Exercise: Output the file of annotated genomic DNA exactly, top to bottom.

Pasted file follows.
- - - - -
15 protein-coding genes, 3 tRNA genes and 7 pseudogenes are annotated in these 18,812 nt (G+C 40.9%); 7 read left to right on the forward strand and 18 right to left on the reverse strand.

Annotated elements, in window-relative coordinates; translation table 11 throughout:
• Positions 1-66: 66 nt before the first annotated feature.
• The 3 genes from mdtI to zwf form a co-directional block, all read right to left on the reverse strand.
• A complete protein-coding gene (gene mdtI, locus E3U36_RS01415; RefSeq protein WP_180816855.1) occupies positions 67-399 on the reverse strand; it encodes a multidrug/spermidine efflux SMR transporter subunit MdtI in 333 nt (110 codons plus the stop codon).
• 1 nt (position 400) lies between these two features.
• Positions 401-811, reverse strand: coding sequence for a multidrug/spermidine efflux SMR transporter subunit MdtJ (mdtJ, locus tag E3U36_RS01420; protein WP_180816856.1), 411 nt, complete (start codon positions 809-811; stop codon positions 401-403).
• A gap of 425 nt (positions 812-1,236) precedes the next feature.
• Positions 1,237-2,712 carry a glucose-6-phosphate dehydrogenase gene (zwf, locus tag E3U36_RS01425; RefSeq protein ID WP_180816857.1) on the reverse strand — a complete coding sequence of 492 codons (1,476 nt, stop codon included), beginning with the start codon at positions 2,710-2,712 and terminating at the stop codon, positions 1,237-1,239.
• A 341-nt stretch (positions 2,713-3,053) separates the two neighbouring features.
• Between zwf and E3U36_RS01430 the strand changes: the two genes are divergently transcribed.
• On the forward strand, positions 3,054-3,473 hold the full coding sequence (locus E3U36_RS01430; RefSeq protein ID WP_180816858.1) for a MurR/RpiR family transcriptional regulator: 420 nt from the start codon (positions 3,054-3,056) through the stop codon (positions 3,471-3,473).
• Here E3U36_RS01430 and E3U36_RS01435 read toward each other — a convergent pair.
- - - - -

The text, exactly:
15 protein-coding genes, 3 tRNA genes and 7 pseudogenes are annotated in these 18,812 nt (G+C 40.9%); 7 read left to right on the forward strand and 18 right to left on the reverse strand.

Annotated elements, in window-relative coordinates; translation table 11 throughout:
• Positions 1-66: 66 nt before the first annotated feature.
• The 3 genes from mdtI to zwf form a co-directional block, all read right to left on the reverse strand.
• A complete protein-coding gene (gene mdtI, locus E3U36_RS01415; RefSeq protein WP_180816855.1) occupies positions 67-399 on the reverse strand; it encodes a multidrug/spermidine efflux SMR transporter subunit MdtI in 333 nt (110 codons plus the stop codon).
• 1 nt (position 400) lies between these two features.
• Positions 401-811, reverse strand: coding sequence for a multidrug/spermidine efflux SMR transporter subunit MdtJ (mdtJ, locus tag E3U36_RS01420; protein WP_180816856.1), 411 nt, complete (start codon positions 809-811; stop codon positions 401-403).
• A gap of 425 nt (positions 812-1,236) precedes the next feature.
• Positions 1,237-2,712 carry a glucose-6-phosphate dehydrogenase gene (zwf, locus tag E3U36_RS01425; RefSeq protein ID WP_180816857.1) on the reverse strand — a complete coding sequence of 492 codons (1,476 nt, stop codon included), beginning with the start codon at positions 2,710-2,712 and terminating at the stop codon, positions 1,237-1,239.
• A 341-nt stretch (positions 2,713-3,053) separates the two neighbouring features.
• Between zwf and E3U36_RS01430 the strand changes: the two genes are divergently transcribed.
• On the forward strand, positions 3,054-3,473 hold the full coding sequence (locus E3U36_RS01430; RefSeq protein ID WP_180816858.1) for a MurR/RpiR family transcriptional regulator: 420 nt from the start codon (positions 3,054-3,056) through the stop codon (positions 3,471-3,473).
• Here E3U36_RS01430 and E3U36_RS01435 read toward each other — a convergent pair.